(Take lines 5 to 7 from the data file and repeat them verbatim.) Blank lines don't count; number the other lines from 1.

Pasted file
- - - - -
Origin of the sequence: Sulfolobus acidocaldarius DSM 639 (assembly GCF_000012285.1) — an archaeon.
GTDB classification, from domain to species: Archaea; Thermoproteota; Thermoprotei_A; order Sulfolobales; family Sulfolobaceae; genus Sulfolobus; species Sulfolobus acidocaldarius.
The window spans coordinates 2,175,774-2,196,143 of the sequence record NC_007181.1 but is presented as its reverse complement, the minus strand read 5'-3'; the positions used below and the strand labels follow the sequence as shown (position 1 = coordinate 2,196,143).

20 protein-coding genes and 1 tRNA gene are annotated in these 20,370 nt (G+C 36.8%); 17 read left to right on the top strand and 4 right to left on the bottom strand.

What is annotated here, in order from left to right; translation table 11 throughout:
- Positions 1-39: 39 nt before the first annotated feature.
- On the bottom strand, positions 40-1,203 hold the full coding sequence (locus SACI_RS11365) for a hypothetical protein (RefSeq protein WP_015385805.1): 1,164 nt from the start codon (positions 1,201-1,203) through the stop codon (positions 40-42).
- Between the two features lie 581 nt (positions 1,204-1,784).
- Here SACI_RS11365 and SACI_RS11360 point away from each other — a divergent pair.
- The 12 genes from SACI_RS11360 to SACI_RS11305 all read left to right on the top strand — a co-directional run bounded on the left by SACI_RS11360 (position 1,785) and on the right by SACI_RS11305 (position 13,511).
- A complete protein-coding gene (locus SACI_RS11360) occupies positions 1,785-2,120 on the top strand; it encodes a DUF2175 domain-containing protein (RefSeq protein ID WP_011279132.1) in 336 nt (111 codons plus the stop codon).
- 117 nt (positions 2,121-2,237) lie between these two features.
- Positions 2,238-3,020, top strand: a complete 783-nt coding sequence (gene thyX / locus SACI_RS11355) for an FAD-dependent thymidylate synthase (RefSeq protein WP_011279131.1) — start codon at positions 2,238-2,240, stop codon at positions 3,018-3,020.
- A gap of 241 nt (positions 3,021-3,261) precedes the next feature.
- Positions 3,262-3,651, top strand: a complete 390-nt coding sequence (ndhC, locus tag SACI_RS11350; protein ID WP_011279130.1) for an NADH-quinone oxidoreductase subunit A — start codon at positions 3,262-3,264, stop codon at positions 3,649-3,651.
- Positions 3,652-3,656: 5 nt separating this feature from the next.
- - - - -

What is annotated here, in order from left to right; translation table 11 throughout:
- Positions 1-39: 39 nt before the first annotated feature.
- On the bottom strand, positions 40-1,203 hold the full coding sequence (locus SACI_RS11365) for a hypothetical protein (RefSeq protein WP_015385805.1): 1,164 nt from the start codon (positions 1,201-1,203) through the stop codon (positions 40-42).